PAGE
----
Hello, World! | William Samosir, BFA Sculpture 2018
The Strong National Museum of Play is a grand confluence of colors, historical toy artifacts, interactive playthings, and of course, children who are brimming with summer energy! Inside the cuboid exterior of the architecture, there are sinuous hallways that weaves many different themes, forms, and eras of play into an organic and interconnected collection. Here you can find things ranging from a towering, kinect-operated interactive screen to a glass-display of the first ever, pre-Parker Brothers monopoly board. Rows of vintage dolls and miniature houses; multicolored rows of the most eccentric video game consoles; indoor playgrounds—you name it. By appropriating Howard Gardner’s Theory of Multiple Intelligence as an exhibit guideline, the museum ensures that alongside the provision of historical contents, all sensory aspects are catered to in its design. All in all, it was a pleasant task to get myself lost in the museum, simply because the curation lends a visitor the opportunity to revel in a space of childlike imagination, and thus view the world anew through the lens of play.
For this Maharam internship, I am incredibly fortunate to have JP Dyson, the vice-director of exhibit, as my internship supervisor. He had given me a comprehensive tour of the main space as well as different behind-the-scenes operations of the museum. One of the highlights in the tour is the cool-temperature toy collection vault, in which there are rows and rows of artifacts and archives of play, obtained through collaborations with collectors and donators. This space serves as a research archive and a conservation space, and at the same time it confers credibility to the museum’s dedication towards play.
Additionally, JP has also been incredibly generous with imparting information about the museum’s history, trajectories and latest projects. This summer, the museum is undergoing a 100,000 ft. expansion, and recently, in partnership with Rochester Institute of Technology, it just opened an exhibition called Rockets, Robots, and Raygun. This exhibition looks specifically into the ways in which science fiction toys, books, and video-games have captured and influenced people’s perceptions of the future. Not mentioning, there’s a theremin in there too! One of my favorites however, is inside the museum’s permanent installation. It is a physical simulation of a grocery store, where children can play the role of being customers or cashiers—in either cases, handling incredibly convincing pseudo-grocery objects.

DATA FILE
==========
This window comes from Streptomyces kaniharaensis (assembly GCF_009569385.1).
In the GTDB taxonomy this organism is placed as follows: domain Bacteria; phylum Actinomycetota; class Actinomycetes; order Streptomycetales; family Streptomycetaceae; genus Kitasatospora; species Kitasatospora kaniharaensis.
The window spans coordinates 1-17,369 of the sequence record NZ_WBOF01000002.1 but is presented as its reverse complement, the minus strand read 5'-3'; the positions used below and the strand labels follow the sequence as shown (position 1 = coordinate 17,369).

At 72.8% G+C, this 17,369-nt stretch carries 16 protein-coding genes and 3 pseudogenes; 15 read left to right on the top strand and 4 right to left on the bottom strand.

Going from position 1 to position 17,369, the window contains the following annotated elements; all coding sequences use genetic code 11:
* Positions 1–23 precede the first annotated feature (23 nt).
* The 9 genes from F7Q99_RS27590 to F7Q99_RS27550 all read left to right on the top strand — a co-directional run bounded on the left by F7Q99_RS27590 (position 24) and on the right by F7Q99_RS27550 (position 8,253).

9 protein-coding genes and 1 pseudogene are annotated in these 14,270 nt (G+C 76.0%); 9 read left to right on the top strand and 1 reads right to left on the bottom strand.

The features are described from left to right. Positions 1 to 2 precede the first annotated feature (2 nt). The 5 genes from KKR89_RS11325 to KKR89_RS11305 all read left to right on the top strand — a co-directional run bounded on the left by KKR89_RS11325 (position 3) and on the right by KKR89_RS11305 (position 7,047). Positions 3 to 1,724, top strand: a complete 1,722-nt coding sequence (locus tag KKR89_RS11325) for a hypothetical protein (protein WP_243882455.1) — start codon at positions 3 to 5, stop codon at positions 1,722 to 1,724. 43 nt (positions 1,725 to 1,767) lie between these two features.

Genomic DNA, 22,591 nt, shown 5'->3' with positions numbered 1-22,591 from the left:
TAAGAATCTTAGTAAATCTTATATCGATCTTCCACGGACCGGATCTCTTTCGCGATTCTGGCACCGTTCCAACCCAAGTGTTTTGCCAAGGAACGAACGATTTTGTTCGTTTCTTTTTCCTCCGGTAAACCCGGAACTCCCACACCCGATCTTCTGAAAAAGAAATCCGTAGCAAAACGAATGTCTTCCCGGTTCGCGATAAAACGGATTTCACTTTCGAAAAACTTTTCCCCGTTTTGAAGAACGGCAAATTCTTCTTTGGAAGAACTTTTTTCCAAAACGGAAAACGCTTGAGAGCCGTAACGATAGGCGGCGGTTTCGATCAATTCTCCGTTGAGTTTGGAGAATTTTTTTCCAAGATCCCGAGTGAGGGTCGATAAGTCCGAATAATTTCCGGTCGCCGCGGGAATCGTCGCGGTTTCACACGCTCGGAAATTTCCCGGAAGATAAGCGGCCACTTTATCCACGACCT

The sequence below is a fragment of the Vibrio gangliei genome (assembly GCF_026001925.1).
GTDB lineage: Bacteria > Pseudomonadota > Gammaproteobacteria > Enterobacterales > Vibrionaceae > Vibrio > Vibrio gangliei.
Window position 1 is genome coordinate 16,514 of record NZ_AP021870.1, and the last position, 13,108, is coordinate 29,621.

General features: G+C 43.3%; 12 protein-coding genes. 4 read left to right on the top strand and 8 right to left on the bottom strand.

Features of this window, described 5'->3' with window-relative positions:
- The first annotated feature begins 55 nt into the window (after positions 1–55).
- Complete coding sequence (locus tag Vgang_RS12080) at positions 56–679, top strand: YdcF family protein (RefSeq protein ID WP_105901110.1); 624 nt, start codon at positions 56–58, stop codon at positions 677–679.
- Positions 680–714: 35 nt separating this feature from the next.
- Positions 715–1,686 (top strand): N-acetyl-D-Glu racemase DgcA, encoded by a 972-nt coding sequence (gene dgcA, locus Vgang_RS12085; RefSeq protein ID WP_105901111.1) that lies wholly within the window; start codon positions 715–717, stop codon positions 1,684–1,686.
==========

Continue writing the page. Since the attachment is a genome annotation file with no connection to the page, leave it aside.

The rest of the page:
This summer, I am super excited to be performing the role of an artist-in-resident. The main drive for enabling this role is to pilot-test an experimental approach within the not-for-profit framework of the museum, and evaluating its feasibility. Since this type of program is actually the first to ever be carried in the museum, there were several things that had to be rethought and realigned in the context of this program. These include intellectual property rights (who will own the IP rights to the artwork/experiments made in the museum?), a more fluid protocols for safety in between different work spaces, potentially investing in rapid prototyping tools (such as 3d printers), as well as the possibilities of housing an experimental/pop-up type of play installation. While many of these questions are up in the air as of now, it has provided me the challenge of infusing bureaucratic and pragmatic concerns into the experimental practice that I am already familiar with.
All that said, and even though I am filled with excitement to start working alongside the amazing interns and museum teams, unfortunately my post-graduation work authorization has not been approved. And so I was not able to start working just yet. With the outlook of the delay, I am looking to start somewhere mid-July to early August. However, I still conduct weekly hour-long meetups with JP to continue discussing different logistical concerns and experimental possibilities—we talked about the novelty of Johann Sebastian Joust, balancing physical and meditative play, and some of the awesome places for me to check out in Rochester. Alongside that, I started doing a little bit of an off-site research.